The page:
The Committee on Appropriations of the US House of Representatives, in a so-called rider to the pending federal budget bill, has proposed significant procedural restrictions on the IRS’s ability to enforce the Johnson Amendment. The Johnson Amendment is the provision of the Internal Revenue Code which prevents all tax-exempt institutions (including churches) from participating in political campaigns. The Committee’s budget rider is the most recent salvo in the ongoing dispute about churches and politics.
The Appropriations Committee proposes that the Johnson Amendment only be enforced against a church if three tests are all met: first, the Commissioner of Internal Revenue must agree that the church in question has engaged in political campaigning. Second, thirty days after making a determination of forbidden church campaigning, the Commissioner must notify the House Ways and Means Committee and the Senate Finance Committee that such a determination has been made. Third, the effective date of any such determination must be delayed for at least 90 days after the Commissioner’s notification to these two congressional committees.
The evident intent animating this proposed budget rider is to impede enforcement of the Johnson Amendment against churches. The Committee’s rider falls short of President Trump’s pledge to “get rid of and totally destroy the Johnson Amendment.” However, if it becomes law, this rider would extend heightened procedural protections to churches potentially running afoul of the Code’s ban on political campaigning by tax-exempt organizations.
The Appropriation Committee’s proposed budget rider is simultaneously too broad and too narrow. The proposed rider provides special procedural protections against all IRS enforcement of the Johnson Amendment as to churches. This cuts too broadly as not all enforcement of the Johnson Amendment is the same. Churches and other religious congregations should not become conduits for sending tax-deductible funds to political campaigns. In this respect, the proposed rider goes too far, giving churches procedural protection for any type of political campaign intervention, regardless of how blatant that intervention might be.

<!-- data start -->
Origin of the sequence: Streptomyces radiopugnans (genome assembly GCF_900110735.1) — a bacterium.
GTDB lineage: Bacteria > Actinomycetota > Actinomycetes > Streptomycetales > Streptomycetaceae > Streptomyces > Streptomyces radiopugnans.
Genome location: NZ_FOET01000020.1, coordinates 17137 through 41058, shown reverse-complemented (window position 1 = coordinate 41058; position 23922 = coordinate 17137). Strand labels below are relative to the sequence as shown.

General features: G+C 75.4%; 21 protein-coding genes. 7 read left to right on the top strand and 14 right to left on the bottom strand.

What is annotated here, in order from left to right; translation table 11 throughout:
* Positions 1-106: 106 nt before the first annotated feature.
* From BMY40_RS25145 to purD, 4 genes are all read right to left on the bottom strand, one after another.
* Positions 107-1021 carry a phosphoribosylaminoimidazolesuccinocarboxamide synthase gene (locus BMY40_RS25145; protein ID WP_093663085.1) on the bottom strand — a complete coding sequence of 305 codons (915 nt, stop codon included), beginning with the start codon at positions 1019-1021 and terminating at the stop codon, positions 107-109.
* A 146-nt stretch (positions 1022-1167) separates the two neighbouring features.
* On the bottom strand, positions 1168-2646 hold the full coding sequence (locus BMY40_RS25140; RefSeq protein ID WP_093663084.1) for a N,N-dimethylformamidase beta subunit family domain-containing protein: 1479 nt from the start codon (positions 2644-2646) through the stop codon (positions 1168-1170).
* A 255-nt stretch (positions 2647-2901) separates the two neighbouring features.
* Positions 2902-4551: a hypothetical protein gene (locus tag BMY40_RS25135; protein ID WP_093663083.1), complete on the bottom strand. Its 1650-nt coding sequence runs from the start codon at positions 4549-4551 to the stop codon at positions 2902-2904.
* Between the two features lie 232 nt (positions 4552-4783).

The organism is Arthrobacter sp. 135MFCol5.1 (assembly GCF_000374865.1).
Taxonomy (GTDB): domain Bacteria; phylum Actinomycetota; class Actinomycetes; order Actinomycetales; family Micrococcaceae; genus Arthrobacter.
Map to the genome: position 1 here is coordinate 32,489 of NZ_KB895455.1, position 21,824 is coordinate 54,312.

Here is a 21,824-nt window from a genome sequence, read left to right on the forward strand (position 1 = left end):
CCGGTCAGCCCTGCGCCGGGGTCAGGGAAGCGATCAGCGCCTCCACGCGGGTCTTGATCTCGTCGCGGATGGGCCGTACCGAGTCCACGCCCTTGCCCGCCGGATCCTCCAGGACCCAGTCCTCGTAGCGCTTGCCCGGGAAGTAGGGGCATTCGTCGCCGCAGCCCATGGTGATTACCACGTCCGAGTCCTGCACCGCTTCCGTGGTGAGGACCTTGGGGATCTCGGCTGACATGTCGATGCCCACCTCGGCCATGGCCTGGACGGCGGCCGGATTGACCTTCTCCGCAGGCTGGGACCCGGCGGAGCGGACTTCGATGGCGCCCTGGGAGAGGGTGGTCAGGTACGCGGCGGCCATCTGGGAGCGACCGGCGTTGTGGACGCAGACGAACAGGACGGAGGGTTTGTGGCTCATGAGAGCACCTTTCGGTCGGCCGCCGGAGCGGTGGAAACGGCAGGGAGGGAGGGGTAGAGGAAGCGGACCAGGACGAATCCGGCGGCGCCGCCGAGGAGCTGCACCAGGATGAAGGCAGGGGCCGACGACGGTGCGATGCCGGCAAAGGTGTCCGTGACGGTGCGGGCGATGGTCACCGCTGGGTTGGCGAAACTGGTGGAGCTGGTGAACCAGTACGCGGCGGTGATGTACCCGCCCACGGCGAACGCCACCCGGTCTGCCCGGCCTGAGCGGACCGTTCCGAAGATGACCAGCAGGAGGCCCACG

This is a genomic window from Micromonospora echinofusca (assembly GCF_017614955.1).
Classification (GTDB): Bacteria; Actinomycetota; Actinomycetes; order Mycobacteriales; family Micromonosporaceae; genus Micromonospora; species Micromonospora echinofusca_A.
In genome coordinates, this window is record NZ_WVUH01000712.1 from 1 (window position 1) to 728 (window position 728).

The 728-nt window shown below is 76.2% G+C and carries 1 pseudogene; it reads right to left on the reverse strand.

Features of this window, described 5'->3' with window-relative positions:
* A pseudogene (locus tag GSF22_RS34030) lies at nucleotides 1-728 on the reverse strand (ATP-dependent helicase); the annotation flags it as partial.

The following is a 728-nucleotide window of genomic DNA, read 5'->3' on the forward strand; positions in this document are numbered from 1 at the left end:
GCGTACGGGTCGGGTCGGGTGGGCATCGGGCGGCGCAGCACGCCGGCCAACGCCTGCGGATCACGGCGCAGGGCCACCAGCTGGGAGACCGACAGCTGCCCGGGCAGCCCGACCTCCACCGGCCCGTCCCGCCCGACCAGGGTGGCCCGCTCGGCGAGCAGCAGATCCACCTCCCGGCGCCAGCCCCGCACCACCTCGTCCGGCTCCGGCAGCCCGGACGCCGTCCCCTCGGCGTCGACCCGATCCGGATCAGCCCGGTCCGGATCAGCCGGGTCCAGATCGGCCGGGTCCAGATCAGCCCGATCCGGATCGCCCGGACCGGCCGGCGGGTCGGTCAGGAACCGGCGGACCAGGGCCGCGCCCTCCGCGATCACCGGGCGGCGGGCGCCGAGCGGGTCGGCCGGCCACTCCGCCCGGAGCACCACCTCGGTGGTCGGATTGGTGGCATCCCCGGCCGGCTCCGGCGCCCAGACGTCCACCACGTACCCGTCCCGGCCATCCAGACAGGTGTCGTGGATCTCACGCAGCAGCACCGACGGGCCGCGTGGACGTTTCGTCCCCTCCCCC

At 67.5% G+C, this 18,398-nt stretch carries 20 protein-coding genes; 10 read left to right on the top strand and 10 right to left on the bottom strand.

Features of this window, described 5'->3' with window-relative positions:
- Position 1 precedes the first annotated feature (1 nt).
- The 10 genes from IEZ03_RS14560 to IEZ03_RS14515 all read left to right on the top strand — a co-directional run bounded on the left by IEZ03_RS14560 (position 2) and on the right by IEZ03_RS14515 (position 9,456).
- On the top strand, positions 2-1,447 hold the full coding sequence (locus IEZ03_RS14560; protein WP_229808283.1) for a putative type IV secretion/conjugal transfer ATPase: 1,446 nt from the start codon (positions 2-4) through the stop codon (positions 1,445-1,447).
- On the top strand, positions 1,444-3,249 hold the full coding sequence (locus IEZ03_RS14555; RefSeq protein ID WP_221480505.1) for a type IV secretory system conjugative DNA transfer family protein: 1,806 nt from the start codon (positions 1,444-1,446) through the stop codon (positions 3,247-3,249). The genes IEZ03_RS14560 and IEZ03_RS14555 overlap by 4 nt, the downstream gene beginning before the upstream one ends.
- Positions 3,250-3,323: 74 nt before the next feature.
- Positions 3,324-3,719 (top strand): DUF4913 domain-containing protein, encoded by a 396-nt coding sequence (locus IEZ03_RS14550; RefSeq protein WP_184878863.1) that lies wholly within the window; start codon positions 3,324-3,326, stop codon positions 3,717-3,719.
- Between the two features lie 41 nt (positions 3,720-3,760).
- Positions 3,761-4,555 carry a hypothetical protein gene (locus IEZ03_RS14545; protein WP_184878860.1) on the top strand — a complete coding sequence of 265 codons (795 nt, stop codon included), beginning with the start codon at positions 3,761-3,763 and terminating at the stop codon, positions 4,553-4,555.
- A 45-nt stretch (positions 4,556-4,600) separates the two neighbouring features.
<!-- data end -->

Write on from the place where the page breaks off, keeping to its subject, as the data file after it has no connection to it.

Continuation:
Suppose, for example, that an individual donates to a church with the understanding that the church will funnel that money to a particular candidate. This is behavior no one should favor, yet the Committee’s budget rider, if it passes through, would hinder the IRS from enforcing the Johnson Amendment in this compelling situation. In this context, the proposed rider goes too far, inhibiting enforcement of the Johnson Amendment when vigorous enforcement is appropriate.
But, in terms of internal church discussions, the Committee’s rider is too narrow. The proposed rider does not go far enough in protecting the legitimate rights of religious institutions and their personnel to speak on issues of public policy.
Churches are legitimately concerned that the Johnson Amendment improperly constrains their internal congregational communications. As the IRS currently interprets the Johnson Amendment, the “issue advocacy” of a church or its clergy may cost the church its tax-exempt status. If, for example, a minister delivers a sermon for or against DACA or for or against the Trump Administration’s travel ban, that sermon may cost the church its tax-exempt status if the IRS determines that DACA or the travel ban has been “a prominent issue in a campaign that distinguishes the candidates.”
If it becomes law the Appropriations Committee’s budget rider, while it would erect procedural barriers, would ultimately not protect this church’s tax-exempt status from revocation for such legitimate internal speech on public policy.
The best solution is not the kind of procedural band-aid proposed by the Appropriations Committee. Congress should instead modify the Johnson Amendment to protect internal church communications from all IRS scrutiny. With churches’ rights of free expression thus protected from government interference, the Johnson Amendment should, so modified, remain on the books to preclude the use of all tax-exempt institutions (including churches) to divert tax-deductible resources to political campaigns.
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